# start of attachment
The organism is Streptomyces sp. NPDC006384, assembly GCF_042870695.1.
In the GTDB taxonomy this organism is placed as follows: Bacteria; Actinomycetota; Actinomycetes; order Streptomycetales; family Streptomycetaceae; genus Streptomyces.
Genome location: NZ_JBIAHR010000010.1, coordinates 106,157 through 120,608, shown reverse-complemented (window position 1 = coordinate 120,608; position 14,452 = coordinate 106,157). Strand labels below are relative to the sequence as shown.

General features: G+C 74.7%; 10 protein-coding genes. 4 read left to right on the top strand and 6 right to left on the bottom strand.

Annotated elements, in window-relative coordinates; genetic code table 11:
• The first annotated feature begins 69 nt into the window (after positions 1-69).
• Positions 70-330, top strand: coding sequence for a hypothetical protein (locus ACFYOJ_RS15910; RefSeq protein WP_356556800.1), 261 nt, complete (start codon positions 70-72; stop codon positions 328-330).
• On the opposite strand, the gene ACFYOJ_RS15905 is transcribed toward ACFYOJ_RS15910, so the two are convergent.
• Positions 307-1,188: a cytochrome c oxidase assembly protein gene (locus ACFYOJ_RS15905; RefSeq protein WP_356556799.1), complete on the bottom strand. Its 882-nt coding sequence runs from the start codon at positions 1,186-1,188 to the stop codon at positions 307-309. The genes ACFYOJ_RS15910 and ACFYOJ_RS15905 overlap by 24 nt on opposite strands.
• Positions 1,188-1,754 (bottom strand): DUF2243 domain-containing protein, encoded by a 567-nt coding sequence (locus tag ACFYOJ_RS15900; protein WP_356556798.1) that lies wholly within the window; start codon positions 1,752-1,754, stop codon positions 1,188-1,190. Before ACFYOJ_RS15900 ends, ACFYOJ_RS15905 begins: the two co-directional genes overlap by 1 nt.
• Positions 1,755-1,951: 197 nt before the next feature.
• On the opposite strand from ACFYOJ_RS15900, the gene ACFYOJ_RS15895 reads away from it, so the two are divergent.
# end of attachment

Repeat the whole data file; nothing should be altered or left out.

The organism is Streptomyces sp. NPDC006384, assembly GCF_042870695.1.
In the GTDB taxonomy this organism is placed as follows: Bacteria; Actinomycetota; Actinomycetes; order Streptomycetales; family Streptomycetaceae; genus Streptomyces.
Genome location: NZ_JBIAHR010000010.1, coordinates 106,157 through 120,608, shown reverse-complemented (window position 1 = coordinate 120,608; position 14,452 = coordinate 106,157). Strand labels below are relative to the sequence as shown.

General features: G+C 74.7%; 10 protein-coding genes. 4 read left to right on the top strand and 6 right to left on the bottom strand.

Annotated elements, in window-relative coordinates; genetic code table 11:
• The first annotated feature begins 69 nt into the window (after positions 1-69).
• Positions 70-330, top strand: coding sequence for a hypothetical protein (locus ACFYOJ_RS15910; RefSeq protein WP_356556800.1), 261 nt, complete (start codon positions 70-72; stop codon positions 328-330).
• On the opposite strand, the gene ACFYOJ_RS15905 is transcribed toward ACFYOJ_RS15910, so the two are convergent.
• Positions 307-1,188: a cytochrome c oxidase assembly protein gene (locus ACFYOJ_RS15905; RefSeq protein WP_356556799.1), complete on the bottom strand. Its 882-nt coding sequence runs from the start codon at positions 1,186-1,188 to the stop codon at positions 307-309. The genes ACFYOJ_RS15910 and ACFYOJ_RS15905 overlap by 24 nt on opposite strands.
• Positions 1,188-1,754 (bottom strand): DUF2243 domain-containing protein, encoded by a 567-nt coding sequence (locus tag ACFYOJ_RS15900; protein WP_356556798.1) that lies wholly within the window; start codon positions 1,752-1,754, stop codon positions 1,188-1,190. Before ACFYOJ_RS15900 ends, ACFYOJ_RS15905 begins: the two co-directional genes overlap by 1 nt.
• Positions 1,755-1,951: 197 nt before the next feature.
• On the opposite strand from ACFYOJ_RS15900, the gene ACFYOJ_RS15895 reads away from it, so the two are divergent.